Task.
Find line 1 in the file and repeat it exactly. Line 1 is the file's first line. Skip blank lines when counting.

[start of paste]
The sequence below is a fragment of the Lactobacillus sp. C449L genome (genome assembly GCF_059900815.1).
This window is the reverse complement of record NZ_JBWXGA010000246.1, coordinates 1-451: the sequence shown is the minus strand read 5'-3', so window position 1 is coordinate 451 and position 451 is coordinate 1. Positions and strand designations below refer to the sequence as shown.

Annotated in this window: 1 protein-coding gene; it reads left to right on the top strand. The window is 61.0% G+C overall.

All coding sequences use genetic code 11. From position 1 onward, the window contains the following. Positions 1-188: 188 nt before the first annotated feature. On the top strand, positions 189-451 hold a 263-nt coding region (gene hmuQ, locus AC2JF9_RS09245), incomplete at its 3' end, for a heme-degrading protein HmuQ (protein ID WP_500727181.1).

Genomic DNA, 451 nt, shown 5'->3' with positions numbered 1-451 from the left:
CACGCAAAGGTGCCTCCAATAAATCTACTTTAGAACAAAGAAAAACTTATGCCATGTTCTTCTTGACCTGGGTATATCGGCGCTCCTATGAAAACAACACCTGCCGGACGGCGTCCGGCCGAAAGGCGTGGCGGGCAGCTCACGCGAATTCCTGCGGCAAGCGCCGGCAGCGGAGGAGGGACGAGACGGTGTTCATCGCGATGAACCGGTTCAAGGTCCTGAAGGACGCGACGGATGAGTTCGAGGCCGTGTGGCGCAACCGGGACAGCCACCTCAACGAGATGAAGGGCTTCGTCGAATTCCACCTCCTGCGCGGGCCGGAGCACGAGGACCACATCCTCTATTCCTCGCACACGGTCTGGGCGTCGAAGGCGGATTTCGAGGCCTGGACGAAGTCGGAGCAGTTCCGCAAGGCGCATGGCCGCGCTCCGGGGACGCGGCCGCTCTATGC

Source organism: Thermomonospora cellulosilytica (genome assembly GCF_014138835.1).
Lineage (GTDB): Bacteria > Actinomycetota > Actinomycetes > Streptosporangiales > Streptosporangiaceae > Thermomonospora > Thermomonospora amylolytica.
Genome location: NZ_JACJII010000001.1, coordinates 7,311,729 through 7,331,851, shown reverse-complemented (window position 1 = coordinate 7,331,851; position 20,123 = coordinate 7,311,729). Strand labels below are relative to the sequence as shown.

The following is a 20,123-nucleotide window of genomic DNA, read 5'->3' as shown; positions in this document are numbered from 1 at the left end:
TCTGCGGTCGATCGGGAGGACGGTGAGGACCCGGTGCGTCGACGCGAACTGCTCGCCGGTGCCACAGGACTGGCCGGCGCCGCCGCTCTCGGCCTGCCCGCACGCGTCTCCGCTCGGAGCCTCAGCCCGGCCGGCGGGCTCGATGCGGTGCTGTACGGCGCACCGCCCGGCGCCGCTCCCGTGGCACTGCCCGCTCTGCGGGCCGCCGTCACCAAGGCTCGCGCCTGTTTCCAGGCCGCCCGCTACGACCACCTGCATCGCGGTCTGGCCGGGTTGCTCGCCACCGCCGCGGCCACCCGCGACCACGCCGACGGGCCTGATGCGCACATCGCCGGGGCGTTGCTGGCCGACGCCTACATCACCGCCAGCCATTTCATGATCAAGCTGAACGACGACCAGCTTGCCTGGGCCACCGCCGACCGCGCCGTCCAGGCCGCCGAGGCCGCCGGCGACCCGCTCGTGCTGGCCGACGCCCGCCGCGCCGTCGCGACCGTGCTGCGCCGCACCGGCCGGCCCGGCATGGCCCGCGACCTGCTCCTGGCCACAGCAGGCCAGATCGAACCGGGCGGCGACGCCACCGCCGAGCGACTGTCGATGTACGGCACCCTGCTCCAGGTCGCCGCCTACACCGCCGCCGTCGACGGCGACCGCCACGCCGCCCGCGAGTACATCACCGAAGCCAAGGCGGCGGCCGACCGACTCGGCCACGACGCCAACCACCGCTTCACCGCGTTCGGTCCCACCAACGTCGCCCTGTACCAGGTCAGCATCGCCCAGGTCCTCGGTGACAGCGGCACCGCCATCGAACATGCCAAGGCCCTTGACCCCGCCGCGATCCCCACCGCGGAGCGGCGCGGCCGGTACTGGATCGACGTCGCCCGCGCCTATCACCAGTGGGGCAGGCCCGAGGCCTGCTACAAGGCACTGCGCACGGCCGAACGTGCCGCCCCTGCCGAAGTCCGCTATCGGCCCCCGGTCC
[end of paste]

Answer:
The sequence below is a fragment of the Lactobacillus sp. C449L genome (genome assembly GCF_059900815.1).